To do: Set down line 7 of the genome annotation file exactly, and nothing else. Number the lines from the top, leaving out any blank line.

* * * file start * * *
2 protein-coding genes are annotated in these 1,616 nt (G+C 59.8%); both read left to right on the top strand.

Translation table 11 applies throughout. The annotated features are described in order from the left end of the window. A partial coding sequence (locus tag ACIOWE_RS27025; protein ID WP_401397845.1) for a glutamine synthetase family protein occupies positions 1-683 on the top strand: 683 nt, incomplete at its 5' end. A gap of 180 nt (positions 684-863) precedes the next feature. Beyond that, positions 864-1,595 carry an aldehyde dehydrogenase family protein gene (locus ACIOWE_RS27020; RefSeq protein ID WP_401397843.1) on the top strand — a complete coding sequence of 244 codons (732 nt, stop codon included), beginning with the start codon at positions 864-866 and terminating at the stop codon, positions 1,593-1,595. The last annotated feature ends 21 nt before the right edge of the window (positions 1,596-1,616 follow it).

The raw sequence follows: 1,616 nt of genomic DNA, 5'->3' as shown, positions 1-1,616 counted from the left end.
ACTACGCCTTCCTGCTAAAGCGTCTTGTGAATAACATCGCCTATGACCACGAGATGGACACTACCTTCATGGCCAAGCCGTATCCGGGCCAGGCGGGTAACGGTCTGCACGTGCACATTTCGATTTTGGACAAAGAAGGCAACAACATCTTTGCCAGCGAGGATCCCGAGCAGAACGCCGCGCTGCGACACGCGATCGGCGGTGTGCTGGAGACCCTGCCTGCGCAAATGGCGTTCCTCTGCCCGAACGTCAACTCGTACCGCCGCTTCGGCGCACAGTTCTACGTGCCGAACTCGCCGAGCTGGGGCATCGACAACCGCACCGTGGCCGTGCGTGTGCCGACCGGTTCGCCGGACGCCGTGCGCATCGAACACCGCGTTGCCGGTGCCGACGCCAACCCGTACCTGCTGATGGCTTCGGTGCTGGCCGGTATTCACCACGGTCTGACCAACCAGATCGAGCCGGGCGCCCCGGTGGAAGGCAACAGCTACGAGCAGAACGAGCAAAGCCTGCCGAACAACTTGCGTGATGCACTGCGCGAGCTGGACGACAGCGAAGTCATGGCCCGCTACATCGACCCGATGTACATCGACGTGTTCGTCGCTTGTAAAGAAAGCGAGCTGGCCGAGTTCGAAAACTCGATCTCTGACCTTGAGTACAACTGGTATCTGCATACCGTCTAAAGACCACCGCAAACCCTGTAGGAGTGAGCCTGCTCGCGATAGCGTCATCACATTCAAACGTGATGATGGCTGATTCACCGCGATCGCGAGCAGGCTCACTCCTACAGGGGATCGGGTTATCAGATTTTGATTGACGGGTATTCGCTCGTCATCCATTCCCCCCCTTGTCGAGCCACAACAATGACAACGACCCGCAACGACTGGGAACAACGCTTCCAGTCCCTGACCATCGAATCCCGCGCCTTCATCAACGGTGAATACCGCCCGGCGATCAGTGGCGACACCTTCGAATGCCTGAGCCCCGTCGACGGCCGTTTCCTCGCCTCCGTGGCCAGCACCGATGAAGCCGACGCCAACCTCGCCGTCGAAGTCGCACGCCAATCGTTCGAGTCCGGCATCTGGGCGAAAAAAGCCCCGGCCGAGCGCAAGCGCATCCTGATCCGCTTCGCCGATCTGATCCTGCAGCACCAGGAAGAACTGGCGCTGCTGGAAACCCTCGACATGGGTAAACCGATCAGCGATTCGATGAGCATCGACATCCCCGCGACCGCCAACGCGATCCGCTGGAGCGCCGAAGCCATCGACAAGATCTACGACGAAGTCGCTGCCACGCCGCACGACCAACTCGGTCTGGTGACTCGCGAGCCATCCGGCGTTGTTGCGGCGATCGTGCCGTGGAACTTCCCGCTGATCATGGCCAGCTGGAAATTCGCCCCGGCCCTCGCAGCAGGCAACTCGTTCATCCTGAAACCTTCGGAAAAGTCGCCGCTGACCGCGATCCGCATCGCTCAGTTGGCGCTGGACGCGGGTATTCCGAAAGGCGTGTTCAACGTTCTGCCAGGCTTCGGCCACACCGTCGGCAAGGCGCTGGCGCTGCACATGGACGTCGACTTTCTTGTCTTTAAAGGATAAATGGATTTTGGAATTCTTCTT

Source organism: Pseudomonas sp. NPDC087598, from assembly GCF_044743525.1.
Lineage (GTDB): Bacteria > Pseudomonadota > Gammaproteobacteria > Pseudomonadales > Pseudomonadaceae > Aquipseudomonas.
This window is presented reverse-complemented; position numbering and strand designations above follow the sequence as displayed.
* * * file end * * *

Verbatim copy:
This window is presented reverse-complemented; position numbering and strand designations above follow the sequence as displayed.